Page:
C’mon C’mon directed by Mike Mills starring Joaquin Phoenix, Woody Norman, and Gaby Hoffmann is now playing in select theaters. Phoenix plays a documentary filmmaker interviewing children about the humanity. Hoffmann plays his sister, whose son is Jesse, played by Norman.
C’mon C’mon looks to the future in one of the most genuinely heartfelt stories of the year that makes the mundane feel universal. This character feels the closest to Joaquin Phoenix, and Woody Norman offers such a realistic perspective of a child. Then, wrap the earnest movie up into stunning visuals.
With a score that combines both operatic and symphonic elements, Bryce and Aaron Dessner really made an exquisite piece of art in the score alone. I absolutely fell in love with how the music shifted with the location, going from Detroit to Los Angeles to New York to New Orleans. It’s almost subtle enough that you don’t notice it because it’s such a perfect fit. However, if you’re like me and enjoy those nuances in filmmaking and music making, it’s a really special and essential component.
Woody Norman provides the most honest look at a child. Kids can be annoying sometimes. They ask a lot of questions, and they think they have a lot of answers. Kids have these chaotic and crazy and weird thoughts and ideas adults never would.
This role feels the closest to Joaquin Phoenix as a person. I don’t say that in regards to the “mean” parts of the character, though. I mean to say that Phoenix, as a person, has a very forward way of thinking, and he looks to the future in concern similar to Johnny. I honestly cannot think of a role more opposite to Joker than what Johhny is in C’mon C’mon, and for Phoenix to take on these projects back-to-back is a testament to the versatility and range he has as an actor.
Norman and Phoenix have the most incredible chemistry that feels so natural. I would love to see some footage of what their interactions were like behind the scenes. Their partnership looks so easy. Woody Norman is so fearless in his role, and he makes the big feelings that his character undergoes feel so real. They navigate through this honest story, peeling back layer by layer and digging deeper and deeper until we discover the core of their connection.
Gaby Hoffmann feels like the underrated player here. Obviously, the highlight is going to be the sweet kid’s heartfelt relationship with his abrasive uncle. However, the only reason that connection exists is because of Hoffmann’s character. Her performance is raw and real in the most painful of ways. I loved the grounded-ness she brought to this, even when she is playing a character unlike anybody I’ve ever quite met. The B-storyline involving her and her husband felt a little bit loaded for what it was, but it was also necessary.
I want a documentary on how they interviewed this kids. That feels like a whole film within itself. I love when a movie transforms into this Russian doll set of filmmaking, and this was an unexpected treat. Some people will find this element distracting or irrelevant, but I thought it paired perfectly with the level of insight we glean from Johnny and Jesse’s interactions. These kids offer up such insightful ideas and things that are so original, and it feels so genuine and unscripted in the best of ways.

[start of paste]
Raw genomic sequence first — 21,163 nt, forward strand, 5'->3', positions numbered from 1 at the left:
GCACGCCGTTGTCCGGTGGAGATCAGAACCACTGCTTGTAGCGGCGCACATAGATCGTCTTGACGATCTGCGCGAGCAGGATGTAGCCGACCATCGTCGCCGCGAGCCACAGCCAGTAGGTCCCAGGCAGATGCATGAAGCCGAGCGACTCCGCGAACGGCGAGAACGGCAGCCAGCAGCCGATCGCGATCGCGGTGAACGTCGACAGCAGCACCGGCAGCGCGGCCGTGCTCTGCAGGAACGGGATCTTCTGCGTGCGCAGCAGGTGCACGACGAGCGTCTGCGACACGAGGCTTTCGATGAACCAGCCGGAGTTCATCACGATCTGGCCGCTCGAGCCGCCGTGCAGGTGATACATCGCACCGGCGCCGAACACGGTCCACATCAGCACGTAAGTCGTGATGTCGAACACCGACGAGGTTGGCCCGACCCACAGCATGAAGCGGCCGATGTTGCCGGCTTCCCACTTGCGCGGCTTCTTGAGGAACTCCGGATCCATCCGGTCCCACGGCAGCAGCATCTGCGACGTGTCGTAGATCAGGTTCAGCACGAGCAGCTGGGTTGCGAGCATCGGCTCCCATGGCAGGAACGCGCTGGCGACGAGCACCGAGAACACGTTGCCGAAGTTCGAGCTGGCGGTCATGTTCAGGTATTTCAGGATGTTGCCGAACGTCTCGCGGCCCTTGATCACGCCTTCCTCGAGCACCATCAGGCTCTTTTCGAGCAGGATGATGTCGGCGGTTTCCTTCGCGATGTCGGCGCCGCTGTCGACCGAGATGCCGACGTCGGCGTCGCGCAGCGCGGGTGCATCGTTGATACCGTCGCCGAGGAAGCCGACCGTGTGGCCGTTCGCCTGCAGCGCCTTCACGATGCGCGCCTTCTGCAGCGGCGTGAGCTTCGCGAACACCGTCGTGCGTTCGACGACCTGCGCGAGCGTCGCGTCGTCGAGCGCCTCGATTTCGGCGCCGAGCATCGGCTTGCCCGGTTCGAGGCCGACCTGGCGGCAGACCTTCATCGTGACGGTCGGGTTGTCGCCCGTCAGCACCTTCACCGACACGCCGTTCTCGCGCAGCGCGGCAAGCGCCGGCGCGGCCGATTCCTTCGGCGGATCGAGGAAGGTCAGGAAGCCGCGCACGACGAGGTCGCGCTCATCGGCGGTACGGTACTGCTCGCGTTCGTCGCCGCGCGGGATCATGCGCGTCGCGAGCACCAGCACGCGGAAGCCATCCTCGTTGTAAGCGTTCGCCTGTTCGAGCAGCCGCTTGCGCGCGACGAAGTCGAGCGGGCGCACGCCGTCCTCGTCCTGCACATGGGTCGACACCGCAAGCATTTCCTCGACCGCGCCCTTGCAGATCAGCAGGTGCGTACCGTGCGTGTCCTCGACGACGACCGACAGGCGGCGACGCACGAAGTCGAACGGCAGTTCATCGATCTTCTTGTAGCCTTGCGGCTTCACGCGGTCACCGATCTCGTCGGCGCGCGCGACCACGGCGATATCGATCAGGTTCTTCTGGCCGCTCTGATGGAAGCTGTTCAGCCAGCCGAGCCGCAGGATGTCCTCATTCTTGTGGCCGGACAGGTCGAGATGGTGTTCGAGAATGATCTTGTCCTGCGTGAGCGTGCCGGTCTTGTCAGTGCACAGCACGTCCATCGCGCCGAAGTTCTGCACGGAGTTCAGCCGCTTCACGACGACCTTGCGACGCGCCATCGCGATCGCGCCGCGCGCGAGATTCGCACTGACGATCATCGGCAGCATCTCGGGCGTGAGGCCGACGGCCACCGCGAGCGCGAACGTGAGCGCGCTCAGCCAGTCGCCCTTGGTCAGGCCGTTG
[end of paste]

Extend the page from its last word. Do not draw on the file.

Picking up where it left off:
There is so much insight into familial relationships: mother-son, brother-sister, uncle-nephew, husband-wife. It isn’t scared to take it there. Families fight. There are things said. Siblings might go a while and not speak. Children don’t understand why. It was so human.
That makes it sound pretty depressing and gloomy, but the way Mike Mills structures it all allows it to feel hopeful and relatable. It feels like it really wants you to know that it’s alright to relate to this, even if you don’t want to relate to this. It also lets you know that you get a second chance to make things right. That empathy is unlike anything I’ve seen lately.
This is doing all of those A24-isms that you expect them to do so well. You’ve got the exceptional visual quality. There’s a cute kid in his acting debut offering up insane insight and wisdom-beyond-his-years and one-liners. There’s a bonus element thrown into the mix that feels a little off — in this case, the inclusion of the interviews and that whole process. Everything is firing at 100 cylinders, but the nice thing is that you don’t feel it. There’s a gentle hum beneath the surface of this film that leaves a lot to be appreciated.
Rather than laying all of its cards out at the beginning, it works its way there, starting out more broadly before honing in on the central storyline at play. This paints an honest, not always pretty, picture of what it’s like to be a child and be a sister and be a brother and be an uncle.
Keeping up with the trailers and all the promotional materials before I actually saw the film, I honestly thought to myself, “Why does this need to be in black-and-white? Is it just to be different? Is it really just so it looks cool?” Now, having obviously seen the film, it makes sense, though. The cinematography is some of the best you’ll find, and it’s way more than just a black-and-white filter thrown over a good story. The picture pulls out the most rich tones on the grayscale, finding an atypical range of shades that is absolutely stunning.
This could have gone in a really boring direction really fast. Like, they could have simply turned in a film about a nephew connecting with his uncle and called it a day. That would’ve still been a decent movie, but what we get here instead is such a raw and provocative film.
C’mon C’mon sits comfortably within the grays of life; not the black and white. Nothing is quite as defined as we sometimes make it out to be in life, and the story here really plays up the idea that we can fit into the gray areas of life, and it’s okay to fit in there.
C’mon C’mon is now playing in select theaters.